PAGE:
**Relative humidity:**The mole fraction of water vapour in a sample divided by the mole fraction of water vapour in saturated air at the same temperature and pressure.

**Degree of saturation:**The humidity ratio of water vapour in a sample divided by the humidity ratio of water vapour in saturated air at the same temperature and pressure.

**Humidity ratio:**The humidity ratio is the mass of water vapour divided by the mass of dry air in a sample. This value can also be expressed in terms of molar fractions.

**Discussion of Differences**

In relative humidity, imagine taking two samples, one of the air which you want to know the relative humidity of and one of saturated air at the same temperature and pressure. For example, we might take samples of 1 mole each. In the non-saturated air, we will have less water vapour than in the saturated air. On the other hand, we will have more dry air in the non-saturated sample than in the saturated sample. The same general relationship will be true of mass, but the masses and the mole fractions will relate differently due to differing molecular masses. Here's the bottom line: we compare the samples based on moles (which amounts to the number of molecules) not on a given mass or volume. When you're dealing with gases, moles is the way to go. In other words, our non-saturated and saturated samples relate by the equation:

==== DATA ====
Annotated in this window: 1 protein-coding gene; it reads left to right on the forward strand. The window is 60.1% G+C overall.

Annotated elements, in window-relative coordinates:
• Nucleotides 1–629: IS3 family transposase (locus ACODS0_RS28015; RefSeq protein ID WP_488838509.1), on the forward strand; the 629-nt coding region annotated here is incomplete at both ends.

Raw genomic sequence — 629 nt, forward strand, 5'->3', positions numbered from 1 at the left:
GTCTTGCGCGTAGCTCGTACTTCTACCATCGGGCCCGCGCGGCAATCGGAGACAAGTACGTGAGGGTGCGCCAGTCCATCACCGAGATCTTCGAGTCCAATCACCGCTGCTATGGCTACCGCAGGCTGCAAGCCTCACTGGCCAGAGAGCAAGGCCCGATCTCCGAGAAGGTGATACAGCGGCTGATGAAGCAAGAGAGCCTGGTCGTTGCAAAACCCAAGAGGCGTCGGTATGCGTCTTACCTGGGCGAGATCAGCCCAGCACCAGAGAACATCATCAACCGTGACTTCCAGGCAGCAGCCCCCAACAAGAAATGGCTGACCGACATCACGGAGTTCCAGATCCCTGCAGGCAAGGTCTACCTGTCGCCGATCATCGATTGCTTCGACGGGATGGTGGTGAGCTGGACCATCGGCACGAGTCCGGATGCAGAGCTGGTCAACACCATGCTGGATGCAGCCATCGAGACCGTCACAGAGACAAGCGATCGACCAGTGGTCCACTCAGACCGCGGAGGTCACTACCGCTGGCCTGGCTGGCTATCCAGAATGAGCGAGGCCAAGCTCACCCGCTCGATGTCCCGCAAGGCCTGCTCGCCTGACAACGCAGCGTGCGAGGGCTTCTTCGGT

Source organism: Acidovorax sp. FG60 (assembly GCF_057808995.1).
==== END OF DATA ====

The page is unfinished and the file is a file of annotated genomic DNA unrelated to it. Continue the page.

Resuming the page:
where the items on the left hand side are the mole fractions of water vapour and dry air in the non-saturated sample and the items on the right hand side are for saturated air.

Understanding that we need to compare these quantities with a fixed number of total moles as in the previous equation is what makes ASHRAE's equation (14) work out. From the last given equation we have

Therefore,

It is worth noting that we only had to worry about this molar equality in developing this equation. When it comes to computing the degree of saturation from the relative humidity and vice versa, we don't have to think about that. The formula will do that for us. Also, we can still compute the degree of saturation directly from values off of a psychrometric chart (for example) by reading across to the right to get

*\(W\)*and finding \(W_S\) by finding where the dry bulb temperature intersects the saturation curve and reading across to the right. The definition of degree of saturation doesn't require us to account for the number of moles, only the relative humidity (and yes, if you're using charts you can read it off there as well). If you are familiar with reading psychrometric charts, you will know that reading

*W*values is generally much easier than reading

*RH*values.

So if you're getting different values for these quantities in your work, it's not (necessarily) a mistake or a misreading of the chart—they really are different.